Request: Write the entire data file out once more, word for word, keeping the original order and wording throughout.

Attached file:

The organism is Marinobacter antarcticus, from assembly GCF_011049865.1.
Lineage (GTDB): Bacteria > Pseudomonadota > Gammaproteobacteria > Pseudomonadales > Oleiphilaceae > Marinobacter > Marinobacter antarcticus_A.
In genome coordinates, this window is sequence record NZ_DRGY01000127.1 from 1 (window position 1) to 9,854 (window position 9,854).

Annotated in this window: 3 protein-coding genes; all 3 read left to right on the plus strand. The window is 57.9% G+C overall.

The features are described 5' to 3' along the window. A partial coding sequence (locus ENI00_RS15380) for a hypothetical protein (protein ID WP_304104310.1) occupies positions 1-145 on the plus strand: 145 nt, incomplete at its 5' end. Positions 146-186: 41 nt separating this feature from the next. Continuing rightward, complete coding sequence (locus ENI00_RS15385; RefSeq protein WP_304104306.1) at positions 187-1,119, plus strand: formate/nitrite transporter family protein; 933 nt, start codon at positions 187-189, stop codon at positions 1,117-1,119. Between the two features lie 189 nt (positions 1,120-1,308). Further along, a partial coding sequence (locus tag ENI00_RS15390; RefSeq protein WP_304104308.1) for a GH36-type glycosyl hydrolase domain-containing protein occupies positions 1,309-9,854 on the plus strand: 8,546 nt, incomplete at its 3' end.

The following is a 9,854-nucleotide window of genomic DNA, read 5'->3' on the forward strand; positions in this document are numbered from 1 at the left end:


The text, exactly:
The organism is Marinobacter antarcticus, from assembly GCF_011049865.1.
Lineage (GTDB): Bacteria > Pseudomonadota > Gammaproteobacteria > Pseudomonadales > Oleiphilaceae > Marinobacter > Marinobacter antarcticus_A.
In genome coordinates, this window is sequence record NZ_DRGY01000127.1 from 1 (window position 1) to 9,854 (window position 9,854).

Annotated in this window: 3 protein-coding genes; all 3 read left to right on the plus strand. The window is 57.9% G+C overall.

The features are described 5' to 3' along the window. A partial coding sequence (locus ENI00_RS15380) for a hypothetical protein (protein ID WP_304104310.1) occupies positions 1-145 on the plus strand: 145 nt, incomplete at its 5' end. Positions 146-186: 41 nt separating this feature from the next. Continuing rightward, complete coding sequence (locus ENI00_RS15385; RefSeq protein WP_304104306.1) at positions 187-1,119, plus strand: formate/nitrite transporter family protein; 933 nt, start codon at positions 187-189, stop codon at positions 1,117-1,119. Between the two features lie 189 nt (positions 1,120-1,308). Further along, a partial coding sequence (locus tag ENI00_RS15390; RefSeq protein WP_304104308.1) for a GH36-type glycosyl hydrolase domain-containing protein occupies positions 1,309-9,854 on the plus strand: 8,546 nt, incomplete at its 3' end.

The following is a 9,854-nucleotide window of genomic DNA, read 5'->3' on the forward strand; positions in this document are numbered from 1 at the left end: